Published by LEVITTOWNNOW.COM
Summary generated on August 19, 2020
Pennsylvania will join other states in filing federal lawsuits regarding changes to the U.S. Postal Service.
During a press call on Tuesday, Pennsylvania Attorney General Josh Shapiro said the state will join with California, Delaware, Maine, Massachusetts, and North Carolina to challenge operational changes to the postal service that have drawn concern that the mail-in voting process could be adversely impacted.
Washington state will file a separate but overall similar action.
Postmaster General Louis DeJoy has been criticized for new policies that have caused delays in mail delivery and raised worries.
The new postmaster general has defended his moves and cited they were implemented to cut costs for the agency.
DeJoy's cost-saving measures have called for holding late-arriving mail, slashing overtime, changing the executive structure, and altering mail processing, media reports have stated.
The new postmaster general has experience in the supply chain, project management, and real estate businesses but not with the postal service.
Critics of the DeJoy's plan have claimed President Donald Trump's administration has worked to suppress expanded vote-by-mail efforts during the pandemic by allowing cuts to the postal service.
The president has repeatedly made largely unfounded claims of widespread mail-in vote fraud as his campaign has faced unfavorable poll numbers.
The Keystone State's attorney general said the changes to the postal service's operations are being put in place without further thought.
"We will be taking action to reinstate Postal Service standards that all Americans depend on, whether it's for delivering their prescription drugs or for carrying their very right to vote," said Shapiro.
"Recent post office changes have been implemented recklessly, before checking the law, and we will use our authority to stop them and help ensure that every eligible ballot is counted."
Attorney General Shapiro's multi-state lawsuit will assert the Postal Service unlawfully implemented widespread changes to mail service nationwide.
The suit seeks to immediately reverse the agency's actions, and guarantee safeguards and standards for election mail.
Will assert that the Postal Service has acted outside of its authority to implement changes to the postal system, and did not follow the proper procedures required by federal law.
Changes at the U.S. Postal Service that cause a nationwide impact in mail service must be submitted to the Postal Regulatory Commission.
The Postal Service's sudden and unilateral changes to the nature of postal services deprived the States of their procedural right to comment on such changes prior to implementation as established by federal law.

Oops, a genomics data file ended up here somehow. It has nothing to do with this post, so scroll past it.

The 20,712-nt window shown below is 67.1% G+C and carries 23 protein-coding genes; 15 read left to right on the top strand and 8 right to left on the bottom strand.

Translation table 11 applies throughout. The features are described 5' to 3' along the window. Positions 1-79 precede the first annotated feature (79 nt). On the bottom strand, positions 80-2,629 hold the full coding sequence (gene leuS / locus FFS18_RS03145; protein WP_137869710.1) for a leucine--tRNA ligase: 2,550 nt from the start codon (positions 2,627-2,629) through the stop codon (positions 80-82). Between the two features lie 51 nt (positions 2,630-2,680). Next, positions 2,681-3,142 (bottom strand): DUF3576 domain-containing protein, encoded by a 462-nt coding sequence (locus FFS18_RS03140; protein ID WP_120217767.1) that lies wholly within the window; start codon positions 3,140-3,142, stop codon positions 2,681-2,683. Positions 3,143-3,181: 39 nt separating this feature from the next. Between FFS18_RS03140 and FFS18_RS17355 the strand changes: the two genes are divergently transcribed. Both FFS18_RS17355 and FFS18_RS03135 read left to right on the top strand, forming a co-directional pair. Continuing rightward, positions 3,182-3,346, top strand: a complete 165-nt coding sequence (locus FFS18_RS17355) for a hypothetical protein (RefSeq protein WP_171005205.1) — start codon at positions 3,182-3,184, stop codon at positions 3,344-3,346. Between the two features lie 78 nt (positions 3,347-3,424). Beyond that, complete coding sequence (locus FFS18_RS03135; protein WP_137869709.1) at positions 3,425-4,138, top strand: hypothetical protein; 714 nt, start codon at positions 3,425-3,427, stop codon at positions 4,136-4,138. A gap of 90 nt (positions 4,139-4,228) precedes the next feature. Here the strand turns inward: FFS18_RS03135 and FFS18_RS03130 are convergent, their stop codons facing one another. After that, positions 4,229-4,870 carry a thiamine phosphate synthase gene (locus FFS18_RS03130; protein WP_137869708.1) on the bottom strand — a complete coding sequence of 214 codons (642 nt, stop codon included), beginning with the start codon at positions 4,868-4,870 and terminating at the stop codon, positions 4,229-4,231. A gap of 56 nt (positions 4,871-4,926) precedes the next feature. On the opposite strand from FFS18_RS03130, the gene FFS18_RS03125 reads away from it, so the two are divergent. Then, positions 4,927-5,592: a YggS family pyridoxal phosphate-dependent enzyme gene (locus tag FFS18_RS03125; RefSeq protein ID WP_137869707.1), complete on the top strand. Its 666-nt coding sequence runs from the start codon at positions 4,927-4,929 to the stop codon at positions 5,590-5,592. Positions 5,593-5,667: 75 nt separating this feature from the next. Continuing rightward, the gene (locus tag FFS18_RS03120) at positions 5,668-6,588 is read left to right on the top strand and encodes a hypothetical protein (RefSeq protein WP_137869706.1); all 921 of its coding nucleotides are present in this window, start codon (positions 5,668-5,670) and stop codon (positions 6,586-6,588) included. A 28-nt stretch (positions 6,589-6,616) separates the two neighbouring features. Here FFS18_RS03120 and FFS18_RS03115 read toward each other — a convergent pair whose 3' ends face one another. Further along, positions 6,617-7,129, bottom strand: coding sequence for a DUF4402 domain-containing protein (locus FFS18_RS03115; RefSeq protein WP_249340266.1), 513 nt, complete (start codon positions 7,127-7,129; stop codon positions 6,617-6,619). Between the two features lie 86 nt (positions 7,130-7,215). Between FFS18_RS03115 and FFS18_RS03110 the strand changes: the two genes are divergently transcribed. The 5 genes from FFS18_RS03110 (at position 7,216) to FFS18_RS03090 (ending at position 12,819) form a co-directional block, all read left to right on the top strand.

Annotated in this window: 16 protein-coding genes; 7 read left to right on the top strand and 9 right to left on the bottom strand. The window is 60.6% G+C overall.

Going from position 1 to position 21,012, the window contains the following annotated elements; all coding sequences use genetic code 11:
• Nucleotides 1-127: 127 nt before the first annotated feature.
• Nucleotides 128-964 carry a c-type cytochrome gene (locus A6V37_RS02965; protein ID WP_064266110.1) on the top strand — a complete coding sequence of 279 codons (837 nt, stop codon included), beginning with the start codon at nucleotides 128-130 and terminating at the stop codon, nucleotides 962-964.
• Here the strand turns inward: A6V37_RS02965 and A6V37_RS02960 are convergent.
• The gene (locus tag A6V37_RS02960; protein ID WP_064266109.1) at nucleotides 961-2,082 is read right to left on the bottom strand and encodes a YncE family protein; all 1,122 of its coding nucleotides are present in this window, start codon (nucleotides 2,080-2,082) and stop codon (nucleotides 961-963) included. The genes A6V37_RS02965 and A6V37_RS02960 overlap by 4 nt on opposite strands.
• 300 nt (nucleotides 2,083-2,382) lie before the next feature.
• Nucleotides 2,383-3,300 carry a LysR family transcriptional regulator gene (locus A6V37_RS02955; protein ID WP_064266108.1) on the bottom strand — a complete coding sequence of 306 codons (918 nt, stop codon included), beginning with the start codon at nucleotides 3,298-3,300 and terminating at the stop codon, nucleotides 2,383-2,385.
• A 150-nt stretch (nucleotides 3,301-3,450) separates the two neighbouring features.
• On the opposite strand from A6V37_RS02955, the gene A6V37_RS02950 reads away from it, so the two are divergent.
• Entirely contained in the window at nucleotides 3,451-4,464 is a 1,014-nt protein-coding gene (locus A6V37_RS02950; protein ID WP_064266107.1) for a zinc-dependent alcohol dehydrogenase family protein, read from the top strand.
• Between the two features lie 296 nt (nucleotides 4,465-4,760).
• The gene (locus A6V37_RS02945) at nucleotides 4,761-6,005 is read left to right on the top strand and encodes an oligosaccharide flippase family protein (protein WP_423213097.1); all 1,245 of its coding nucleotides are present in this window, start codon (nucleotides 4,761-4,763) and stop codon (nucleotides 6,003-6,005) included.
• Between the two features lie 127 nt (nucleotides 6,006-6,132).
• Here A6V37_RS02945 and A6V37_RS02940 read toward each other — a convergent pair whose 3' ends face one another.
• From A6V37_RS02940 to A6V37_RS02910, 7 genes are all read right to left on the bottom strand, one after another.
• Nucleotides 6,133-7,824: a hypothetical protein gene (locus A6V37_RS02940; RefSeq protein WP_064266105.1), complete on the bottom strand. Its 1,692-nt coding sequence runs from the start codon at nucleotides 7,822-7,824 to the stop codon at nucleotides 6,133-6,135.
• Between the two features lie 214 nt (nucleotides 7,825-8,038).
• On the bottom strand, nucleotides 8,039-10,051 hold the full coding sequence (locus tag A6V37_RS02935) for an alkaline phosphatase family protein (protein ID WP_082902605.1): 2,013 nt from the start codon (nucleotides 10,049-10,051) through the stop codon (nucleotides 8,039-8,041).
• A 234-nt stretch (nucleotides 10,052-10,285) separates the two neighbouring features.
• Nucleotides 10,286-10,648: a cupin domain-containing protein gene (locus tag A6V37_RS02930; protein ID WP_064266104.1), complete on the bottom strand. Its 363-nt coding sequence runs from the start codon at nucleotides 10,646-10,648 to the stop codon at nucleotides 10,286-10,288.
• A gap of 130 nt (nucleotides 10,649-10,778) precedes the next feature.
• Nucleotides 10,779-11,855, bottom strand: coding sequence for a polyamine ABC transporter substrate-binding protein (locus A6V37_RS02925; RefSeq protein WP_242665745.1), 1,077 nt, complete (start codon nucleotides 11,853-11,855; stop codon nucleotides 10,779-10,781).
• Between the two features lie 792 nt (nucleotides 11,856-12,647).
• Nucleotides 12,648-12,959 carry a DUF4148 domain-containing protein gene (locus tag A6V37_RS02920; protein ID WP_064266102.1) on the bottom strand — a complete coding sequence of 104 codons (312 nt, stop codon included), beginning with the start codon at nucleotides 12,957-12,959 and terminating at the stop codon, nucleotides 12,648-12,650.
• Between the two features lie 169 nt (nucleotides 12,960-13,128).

Changes also impede States efforts to conduct free and fair elections, a right and authority granted to them by the Constitution.
Act 77 in Pennsylvania was passed, on a bipartisan basis, in October, 2019, and gives Pennsylvanians more time to register to vote and instituted no-excuse mail-in voting.
Actions to undermine the efficacy of the Postal Service also undermine States' ability to conduct elections in a manner their respective legislature has chosen.
The lawsuits seek to block the unlawful cuts and operational changes at the Postal Service.
Shapiro said letters, checks, and bills have arrived late to Pennsylvania households recently.
He noted that the U.S. Department of Veterans Affairs fills 80 percent of prescriptions through the mail, putting those residents at risk.
In the primary election, close to 1.5 million Pennsylvanians cast their ballots by mail, including a large number in Bucks County.
"With this imminent filing, we are putting the Administration on notice: immediately roll back these operational changes at the U.S. Postal Service and allow postal workers carry out their vital mission without interference - or lose to us in court," said Shapiro.
"And for the public, know that postal workers have long provided secure and reliable delivery of ballots. The important thing for you to do is vote. Vote early in person. Vote by mail. However, you choose to vote, we're here to make sure it counts."
As news of the multi-state plan to sue hit the press, DeJoy announced many of his cost-saving changes to operations were being suspended until after the November election.
"Even with the challenges of keeping our employees and customers safe and healthy as they operate amid a pandemic, we will deliver the nation's election mail on time and within our well-established service standards," he said in a statement.
"The American public should know that this is our number one priority between now and election day."
Last week, Congressman Brian Fitzpatrick, a two-term Republican, signed a bipartisan letter expressing "Deep concerns" about the changes to the postal service, which operates a number of locations in the Levittown area.